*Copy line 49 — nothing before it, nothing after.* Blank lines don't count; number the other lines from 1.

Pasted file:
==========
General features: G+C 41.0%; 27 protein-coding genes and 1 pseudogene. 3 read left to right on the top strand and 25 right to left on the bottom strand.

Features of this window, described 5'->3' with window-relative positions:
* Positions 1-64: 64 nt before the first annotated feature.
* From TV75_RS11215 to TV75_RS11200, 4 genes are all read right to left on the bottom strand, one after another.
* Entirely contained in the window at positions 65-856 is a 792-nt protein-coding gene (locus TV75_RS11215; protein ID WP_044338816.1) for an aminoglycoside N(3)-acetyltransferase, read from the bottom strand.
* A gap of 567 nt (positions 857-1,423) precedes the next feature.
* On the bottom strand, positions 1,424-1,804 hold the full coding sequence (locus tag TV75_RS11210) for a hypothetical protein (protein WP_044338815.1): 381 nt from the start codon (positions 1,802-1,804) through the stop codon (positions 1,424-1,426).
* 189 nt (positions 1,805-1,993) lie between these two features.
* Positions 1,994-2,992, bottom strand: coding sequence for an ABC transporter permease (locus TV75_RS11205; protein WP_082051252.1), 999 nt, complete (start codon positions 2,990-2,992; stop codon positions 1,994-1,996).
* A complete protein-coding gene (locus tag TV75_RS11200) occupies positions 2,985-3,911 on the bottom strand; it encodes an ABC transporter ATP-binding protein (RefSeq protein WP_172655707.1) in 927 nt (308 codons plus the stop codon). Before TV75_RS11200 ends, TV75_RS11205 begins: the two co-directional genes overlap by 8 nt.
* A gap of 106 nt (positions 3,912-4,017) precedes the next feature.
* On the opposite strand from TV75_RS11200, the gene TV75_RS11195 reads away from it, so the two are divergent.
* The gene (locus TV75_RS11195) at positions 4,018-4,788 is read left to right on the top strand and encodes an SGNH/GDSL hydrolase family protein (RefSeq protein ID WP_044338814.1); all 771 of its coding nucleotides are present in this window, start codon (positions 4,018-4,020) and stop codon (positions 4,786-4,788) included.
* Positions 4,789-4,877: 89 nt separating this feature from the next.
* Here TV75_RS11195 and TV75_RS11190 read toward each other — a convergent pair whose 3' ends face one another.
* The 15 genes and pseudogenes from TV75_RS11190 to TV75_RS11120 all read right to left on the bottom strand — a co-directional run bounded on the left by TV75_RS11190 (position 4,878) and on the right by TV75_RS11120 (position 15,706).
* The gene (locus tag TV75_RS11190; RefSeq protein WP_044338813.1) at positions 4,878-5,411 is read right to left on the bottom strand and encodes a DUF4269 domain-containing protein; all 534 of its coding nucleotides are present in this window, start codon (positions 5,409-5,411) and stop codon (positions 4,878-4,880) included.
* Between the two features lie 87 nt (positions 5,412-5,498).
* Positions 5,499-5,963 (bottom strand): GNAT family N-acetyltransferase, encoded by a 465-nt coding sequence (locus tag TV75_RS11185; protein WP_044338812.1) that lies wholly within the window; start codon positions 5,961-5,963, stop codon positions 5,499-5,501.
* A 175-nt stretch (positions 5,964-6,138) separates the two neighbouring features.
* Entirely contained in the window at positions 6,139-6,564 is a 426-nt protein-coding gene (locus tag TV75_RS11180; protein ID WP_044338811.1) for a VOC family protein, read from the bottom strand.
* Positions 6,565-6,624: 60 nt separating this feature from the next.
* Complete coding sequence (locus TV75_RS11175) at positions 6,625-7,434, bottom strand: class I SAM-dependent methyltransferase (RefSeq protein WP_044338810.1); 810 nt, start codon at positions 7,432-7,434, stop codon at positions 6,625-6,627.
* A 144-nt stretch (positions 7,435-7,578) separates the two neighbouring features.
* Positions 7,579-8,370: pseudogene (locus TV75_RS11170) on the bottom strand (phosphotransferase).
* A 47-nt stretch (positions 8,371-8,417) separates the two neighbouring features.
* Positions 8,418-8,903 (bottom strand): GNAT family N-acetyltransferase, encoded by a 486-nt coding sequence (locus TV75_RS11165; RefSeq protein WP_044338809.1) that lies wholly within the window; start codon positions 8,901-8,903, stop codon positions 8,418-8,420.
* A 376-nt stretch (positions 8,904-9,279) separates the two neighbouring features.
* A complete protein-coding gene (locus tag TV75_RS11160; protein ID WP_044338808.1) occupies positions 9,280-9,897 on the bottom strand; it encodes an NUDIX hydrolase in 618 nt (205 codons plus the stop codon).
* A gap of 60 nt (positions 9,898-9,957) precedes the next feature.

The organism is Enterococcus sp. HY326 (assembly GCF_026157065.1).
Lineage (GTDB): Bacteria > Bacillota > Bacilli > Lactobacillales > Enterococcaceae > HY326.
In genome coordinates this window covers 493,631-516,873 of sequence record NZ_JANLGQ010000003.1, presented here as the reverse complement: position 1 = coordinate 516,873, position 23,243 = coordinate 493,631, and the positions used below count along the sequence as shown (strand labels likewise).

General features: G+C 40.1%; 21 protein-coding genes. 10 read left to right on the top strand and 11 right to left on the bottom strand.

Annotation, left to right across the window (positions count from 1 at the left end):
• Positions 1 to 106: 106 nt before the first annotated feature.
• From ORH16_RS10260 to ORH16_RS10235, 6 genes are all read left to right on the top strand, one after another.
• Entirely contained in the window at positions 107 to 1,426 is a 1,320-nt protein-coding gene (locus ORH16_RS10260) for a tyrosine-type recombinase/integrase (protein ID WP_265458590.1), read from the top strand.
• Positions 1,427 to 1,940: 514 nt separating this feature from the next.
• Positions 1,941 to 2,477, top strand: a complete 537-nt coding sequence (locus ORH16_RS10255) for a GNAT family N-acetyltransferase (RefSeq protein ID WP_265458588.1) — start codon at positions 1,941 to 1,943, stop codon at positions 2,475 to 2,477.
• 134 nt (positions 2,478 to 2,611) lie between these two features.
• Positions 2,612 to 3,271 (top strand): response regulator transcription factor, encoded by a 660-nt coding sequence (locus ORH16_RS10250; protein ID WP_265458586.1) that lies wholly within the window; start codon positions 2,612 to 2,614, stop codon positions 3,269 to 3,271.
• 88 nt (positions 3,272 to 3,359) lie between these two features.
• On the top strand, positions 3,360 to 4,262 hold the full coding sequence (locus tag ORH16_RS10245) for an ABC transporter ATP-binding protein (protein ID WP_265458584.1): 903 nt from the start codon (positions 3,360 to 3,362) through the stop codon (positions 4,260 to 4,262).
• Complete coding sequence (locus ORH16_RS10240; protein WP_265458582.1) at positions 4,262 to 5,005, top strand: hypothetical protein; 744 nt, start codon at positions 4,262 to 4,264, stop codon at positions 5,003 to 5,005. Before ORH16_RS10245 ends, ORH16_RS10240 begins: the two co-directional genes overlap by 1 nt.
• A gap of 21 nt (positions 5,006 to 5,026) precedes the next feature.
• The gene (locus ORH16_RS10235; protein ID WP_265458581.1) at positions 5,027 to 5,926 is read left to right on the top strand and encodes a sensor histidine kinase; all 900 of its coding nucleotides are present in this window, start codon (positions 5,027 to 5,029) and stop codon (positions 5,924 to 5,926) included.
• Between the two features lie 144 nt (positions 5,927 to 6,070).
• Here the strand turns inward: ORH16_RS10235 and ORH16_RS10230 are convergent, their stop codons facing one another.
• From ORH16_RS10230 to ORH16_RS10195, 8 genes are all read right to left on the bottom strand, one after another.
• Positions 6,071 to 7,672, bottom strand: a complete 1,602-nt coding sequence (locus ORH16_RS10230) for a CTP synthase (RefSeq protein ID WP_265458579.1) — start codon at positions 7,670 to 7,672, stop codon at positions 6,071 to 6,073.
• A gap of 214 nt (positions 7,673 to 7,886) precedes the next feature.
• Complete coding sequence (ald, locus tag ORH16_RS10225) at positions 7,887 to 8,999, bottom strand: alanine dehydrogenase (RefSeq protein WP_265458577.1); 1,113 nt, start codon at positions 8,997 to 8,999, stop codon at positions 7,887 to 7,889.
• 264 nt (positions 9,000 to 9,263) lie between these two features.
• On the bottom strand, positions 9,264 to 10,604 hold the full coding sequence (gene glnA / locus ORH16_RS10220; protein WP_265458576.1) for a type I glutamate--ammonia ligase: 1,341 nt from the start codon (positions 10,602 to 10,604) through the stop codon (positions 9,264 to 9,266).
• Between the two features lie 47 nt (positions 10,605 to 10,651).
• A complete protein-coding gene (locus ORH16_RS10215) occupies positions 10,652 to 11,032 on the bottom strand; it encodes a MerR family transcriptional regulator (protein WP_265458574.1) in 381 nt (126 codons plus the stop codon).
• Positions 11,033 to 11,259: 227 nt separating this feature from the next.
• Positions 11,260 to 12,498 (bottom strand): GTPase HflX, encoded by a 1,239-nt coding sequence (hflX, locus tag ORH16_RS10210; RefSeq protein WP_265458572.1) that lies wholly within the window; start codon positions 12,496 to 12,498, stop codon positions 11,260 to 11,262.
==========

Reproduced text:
• Here the strand turns inward: ORH16_RS10235 and ORH16_RS10230 are convergent, their stop codons facing one another.